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- Private mortgage insurance protects your lender should you default on your mortgage payments.
- PMI is required for homebuyers who pay less than 20% of the purchase price up front and get a conventional mortgage.
- Mortgage insurance can cost anywhere from 0.2% to 2% of the loan's principal balance, and is commonly paid to the lender as part of your monthly mortgage payment.
- Once you reach 20% equity, you can apply to have mortgage insurance removed from your monthly payments.
- Policygenius can help you compare homeowner's insurance policies to find the right coverage for you, at the right price »
There are plenty of ways to buy a home even if you don't have 20% for a down payment.
A conventional mortgage only requires a 10% down payment, and you only need 3% if your mortgage is backed by government-sponsored mortgage companies Fannie Mae or Freddie Mac.
But while a smaller down payment can help first-time buyers get in the door, it comes at an extra cost. In addition to higher monthly payments from a bigger mortgage, buyers who put down less than 20% of the purchase price and take on a conventional loan — i.e. not a governmental housing loan — must pay for private mortgage insurance.
What is private mortgage insurance?
While homeowners insurance protects you and your home, PMI protects the lender should you stop making your mortgage payments.
You'll need PMI if you have less than 20% for a down payment on a conventional mortgage because a lower down payment means the lender considers you to be a greater risk. PMI helps offset that risk.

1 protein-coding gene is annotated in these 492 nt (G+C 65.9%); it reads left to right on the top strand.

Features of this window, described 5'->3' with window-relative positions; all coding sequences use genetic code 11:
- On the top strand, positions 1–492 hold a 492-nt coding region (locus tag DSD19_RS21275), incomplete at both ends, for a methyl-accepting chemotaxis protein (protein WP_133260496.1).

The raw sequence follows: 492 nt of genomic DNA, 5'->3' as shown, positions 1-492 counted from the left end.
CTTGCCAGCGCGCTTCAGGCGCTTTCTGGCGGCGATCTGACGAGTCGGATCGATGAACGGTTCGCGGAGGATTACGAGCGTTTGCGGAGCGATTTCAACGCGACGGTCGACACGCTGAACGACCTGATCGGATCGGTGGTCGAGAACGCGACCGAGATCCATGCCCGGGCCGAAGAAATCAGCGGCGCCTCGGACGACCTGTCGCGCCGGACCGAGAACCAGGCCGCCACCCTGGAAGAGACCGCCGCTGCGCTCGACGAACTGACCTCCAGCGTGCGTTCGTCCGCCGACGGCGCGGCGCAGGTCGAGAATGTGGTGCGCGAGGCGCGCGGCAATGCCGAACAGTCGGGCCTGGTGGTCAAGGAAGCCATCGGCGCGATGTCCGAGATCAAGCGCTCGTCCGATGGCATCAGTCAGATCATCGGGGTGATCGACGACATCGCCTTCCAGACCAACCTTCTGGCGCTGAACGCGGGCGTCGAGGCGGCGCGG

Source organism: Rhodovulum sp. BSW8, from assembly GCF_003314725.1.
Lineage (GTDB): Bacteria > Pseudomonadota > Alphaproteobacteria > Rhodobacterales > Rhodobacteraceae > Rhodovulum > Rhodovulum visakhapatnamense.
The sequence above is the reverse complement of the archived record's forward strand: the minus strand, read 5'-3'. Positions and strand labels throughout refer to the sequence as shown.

How much does private mortgage insurance cost?
The exact cost of PMI is detailed in the loan estimate, but it can range from 0.2% and 2% of your mortgage amount, according to insurance-comparison website Policygenius. Put another way, homeowners can expect to pay $200 to $2,000 for every $100,000 you borrow.
The PMI rate depends on your credit score and loan repayment terms. A higher credit score may yield a lower insurance payment, as it signifies to the lender that the borrower is responsible in making on-time debt payments. According to Policygenius, the monthly amount should remain fixed over the life of the loan, or as long as the borrower is required to pay.
There are four PMI payment method options. Most commonly, the cost of mortgage insurance is tacked on to the monthly mortgage payments — along with property taxes and homeowners insurance — and paid to the lender.
The homebuyer can pay the lump-sum insurance payment up front, though oftentimes it's better to just put the money toward the down payment; pay part of the insurance payment up front, and part of it through monthly payments; or opt for a higher interest rate if the lender pays for the insurance up front.
How long do you pay private mortgage insurance?
Assuming you opt to pay your PMI monthly, you may contact the lender once you have gained 20% equity in your home to ask to cancel PMI. The lender isn't guaranteed to approve this request, though.
Even if your request is denied, the lender is legally required to cancel PMI once you've obtained 22% equity in your home.
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